|The area slated to become South Beach currently is home to spawning grounds for much marine life. |
The center of much controversy, South Beach Belize was approved by the National Environmental Appraisal Committee (NEAC) on December 18th, 2008. However, as stated in an article dated Volume 18 Number 50 of The San Pedro Sun, South Beach Belize has yet to submit and obtain clearances from other essential governmental agencies before proceeding with their construction plans.
What governmental agencies would South Beach be required to get clearances from? For starters, in order to build, mangroves would have to be cleared. Readers might remember that government placed a moratorium on mangrove clearances months ago. To be exact, a press release dated February 15th, 2008 from the Office of the Deputy Prime Minister and Minister of Natural Resources and the Environment stated that “with immediate effect mangroves are placed under a moratorium thus, all mangrove alteration permits are hereby suspended.” The moratorium was in effect for an initial time of nine months. Although the moratorium date has expired, Wilber Sabido from the Department of Forestry (Forestry is the department responsible for authorizing mangrove clearances) stated that applications are being entertained but have not been signed off yet. Those applications that went through the environmental clearances and who received a green light from NEAC prior to the moratorium are just being reviewed. For those who submitted their applications after, the wait will be even longer. South Beach Belize has not submitted theirs as of press time. Once South Beach’s application reaches Forestry’s desk, their case will be reviewed extensively before being allowed to cut any mangroves. However, on May 21st, 2008 South Beach received an enforcement notice asking them to “cease and desist” from clearing mangroves in the area. South Beach had begun clearing mangroves prior to receiving a permit and for this they were fined. This action will haunt South Beach since according to Sabido, the clearing of the mangroves in the first instance without any permit will weigh heavily on whether it will receive an approval.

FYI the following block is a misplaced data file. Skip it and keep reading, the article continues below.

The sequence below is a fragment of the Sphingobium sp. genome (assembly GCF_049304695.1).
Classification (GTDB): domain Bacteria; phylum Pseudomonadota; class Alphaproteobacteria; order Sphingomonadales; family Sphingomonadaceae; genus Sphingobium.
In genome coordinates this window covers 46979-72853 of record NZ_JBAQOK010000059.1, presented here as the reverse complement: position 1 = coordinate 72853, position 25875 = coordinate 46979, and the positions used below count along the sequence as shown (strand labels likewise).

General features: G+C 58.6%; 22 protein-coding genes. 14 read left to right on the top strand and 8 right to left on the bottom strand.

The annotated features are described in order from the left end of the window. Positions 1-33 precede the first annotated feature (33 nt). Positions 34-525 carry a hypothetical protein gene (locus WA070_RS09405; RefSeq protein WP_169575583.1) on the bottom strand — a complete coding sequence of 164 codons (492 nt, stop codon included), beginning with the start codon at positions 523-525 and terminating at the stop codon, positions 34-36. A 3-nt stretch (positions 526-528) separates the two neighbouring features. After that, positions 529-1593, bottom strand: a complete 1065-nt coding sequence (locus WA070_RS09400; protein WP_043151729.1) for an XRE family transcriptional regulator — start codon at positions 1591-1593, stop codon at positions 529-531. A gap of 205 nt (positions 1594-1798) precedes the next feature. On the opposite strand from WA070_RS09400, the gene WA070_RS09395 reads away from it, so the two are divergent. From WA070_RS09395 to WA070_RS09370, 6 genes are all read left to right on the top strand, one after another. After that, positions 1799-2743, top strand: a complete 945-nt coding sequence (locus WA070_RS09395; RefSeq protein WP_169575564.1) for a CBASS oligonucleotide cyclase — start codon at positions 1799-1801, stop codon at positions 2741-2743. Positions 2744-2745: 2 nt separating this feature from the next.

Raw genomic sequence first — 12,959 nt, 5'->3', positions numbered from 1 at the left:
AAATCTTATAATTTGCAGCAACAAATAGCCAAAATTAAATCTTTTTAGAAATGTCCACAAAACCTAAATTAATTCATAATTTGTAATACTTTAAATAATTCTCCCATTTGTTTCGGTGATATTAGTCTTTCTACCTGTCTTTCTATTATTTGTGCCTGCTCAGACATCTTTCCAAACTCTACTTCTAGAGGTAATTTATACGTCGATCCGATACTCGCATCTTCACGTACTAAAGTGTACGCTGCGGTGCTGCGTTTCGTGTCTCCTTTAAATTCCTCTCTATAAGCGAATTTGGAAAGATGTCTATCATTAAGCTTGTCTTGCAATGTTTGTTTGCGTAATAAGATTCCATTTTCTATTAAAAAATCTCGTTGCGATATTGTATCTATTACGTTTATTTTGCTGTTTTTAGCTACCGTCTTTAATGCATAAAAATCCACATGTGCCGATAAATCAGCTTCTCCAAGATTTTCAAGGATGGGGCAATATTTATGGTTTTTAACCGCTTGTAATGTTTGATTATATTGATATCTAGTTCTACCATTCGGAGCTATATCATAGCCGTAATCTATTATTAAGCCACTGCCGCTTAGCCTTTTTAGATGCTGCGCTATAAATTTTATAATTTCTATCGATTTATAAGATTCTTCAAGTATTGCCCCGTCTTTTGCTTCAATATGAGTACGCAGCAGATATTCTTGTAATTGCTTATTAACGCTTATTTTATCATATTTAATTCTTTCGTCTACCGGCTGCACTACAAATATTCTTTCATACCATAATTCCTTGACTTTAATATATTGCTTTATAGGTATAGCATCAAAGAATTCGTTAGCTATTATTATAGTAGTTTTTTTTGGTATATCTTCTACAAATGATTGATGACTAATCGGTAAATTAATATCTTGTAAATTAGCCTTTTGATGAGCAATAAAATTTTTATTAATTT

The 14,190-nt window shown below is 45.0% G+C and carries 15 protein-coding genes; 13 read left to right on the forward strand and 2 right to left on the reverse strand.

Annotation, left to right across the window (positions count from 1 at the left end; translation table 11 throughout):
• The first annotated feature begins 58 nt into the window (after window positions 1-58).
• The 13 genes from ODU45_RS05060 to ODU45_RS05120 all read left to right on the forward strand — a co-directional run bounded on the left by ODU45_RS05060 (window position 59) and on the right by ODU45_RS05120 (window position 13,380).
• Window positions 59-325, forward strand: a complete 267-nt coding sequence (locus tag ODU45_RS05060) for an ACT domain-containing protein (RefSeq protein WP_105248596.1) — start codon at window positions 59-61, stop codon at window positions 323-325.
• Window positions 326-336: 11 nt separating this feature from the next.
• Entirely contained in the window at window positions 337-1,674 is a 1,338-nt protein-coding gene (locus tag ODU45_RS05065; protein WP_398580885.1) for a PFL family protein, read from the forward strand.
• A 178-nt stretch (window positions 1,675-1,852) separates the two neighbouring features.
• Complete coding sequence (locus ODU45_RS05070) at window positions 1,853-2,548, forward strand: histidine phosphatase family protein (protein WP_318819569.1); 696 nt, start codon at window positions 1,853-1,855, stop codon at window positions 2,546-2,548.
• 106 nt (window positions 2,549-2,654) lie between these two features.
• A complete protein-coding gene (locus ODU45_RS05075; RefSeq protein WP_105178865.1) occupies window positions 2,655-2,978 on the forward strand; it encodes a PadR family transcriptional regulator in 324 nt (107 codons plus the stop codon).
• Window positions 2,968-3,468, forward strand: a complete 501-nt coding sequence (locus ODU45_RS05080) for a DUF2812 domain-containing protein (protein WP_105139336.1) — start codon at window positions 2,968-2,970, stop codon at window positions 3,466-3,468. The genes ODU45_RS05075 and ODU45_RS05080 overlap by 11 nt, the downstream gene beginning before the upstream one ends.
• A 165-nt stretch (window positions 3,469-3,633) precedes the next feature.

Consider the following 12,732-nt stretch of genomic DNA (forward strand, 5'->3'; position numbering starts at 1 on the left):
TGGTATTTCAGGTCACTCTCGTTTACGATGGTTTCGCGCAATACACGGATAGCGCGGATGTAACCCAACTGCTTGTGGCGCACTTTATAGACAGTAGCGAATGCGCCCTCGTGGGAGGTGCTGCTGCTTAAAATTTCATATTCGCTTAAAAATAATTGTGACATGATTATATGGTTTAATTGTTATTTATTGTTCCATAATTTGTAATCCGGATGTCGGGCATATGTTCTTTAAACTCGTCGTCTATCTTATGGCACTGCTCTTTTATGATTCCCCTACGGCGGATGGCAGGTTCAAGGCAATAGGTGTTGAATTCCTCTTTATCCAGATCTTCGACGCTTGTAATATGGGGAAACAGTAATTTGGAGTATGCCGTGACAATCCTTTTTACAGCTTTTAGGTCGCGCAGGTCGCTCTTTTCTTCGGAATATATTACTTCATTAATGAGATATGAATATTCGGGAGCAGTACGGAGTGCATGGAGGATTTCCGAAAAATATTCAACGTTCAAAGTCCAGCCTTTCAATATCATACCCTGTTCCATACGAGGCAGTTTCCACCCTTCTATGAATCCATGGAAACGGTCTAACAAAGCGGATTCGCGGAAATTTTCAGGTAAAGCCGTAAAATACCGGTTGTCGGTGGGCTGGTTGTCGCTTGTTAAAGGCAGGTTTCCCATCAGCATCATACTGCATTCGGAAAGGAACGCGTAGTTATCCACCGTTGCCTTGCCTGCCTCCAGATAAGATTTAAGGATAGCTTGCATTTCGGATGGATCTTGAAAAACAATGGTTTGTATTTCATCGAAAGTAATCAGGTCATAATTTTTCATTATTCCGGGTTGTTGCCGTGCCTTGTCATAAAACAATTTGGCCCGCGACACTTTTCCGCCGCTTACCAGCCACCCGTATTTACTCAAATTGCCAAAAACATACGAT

The second permit that South Beach will require is a dredging permit. According to an official in the Ministry of Geology and Mines, the department responsible for authorizing dredging permits, South Beach has yet to submit an application. Once the application reaches Geology’s desk, it will also go through a review process which will determine whether it will be approved. Approval depends on the location and amount of dredging material required by the developer.
Thirdly, before beginning any construction, South Beach has to submit plans to the Ambergris Caye Local Building Authority (ACLBA). According to Dalia Alamilla, secretary, South Beach has not submitted any plans for approval. Once those plans cross ACLBA’s desk, they will be reviewed extensively before any building is approved. In a previous interview with Chairman of ACLBA Frank Panton, he explained that when reviewing applications the committee would ensure that developments not only follow the guidelines in place but that they do so in an environmentally friendly manner.
In an interview with Investor/Developer Jeff Pierce, he stated that they will apply to the various agencies and will comply with all the recommendations submitted to them by NEAC. Exactly when these applications are to be submitted is unknown at this press time.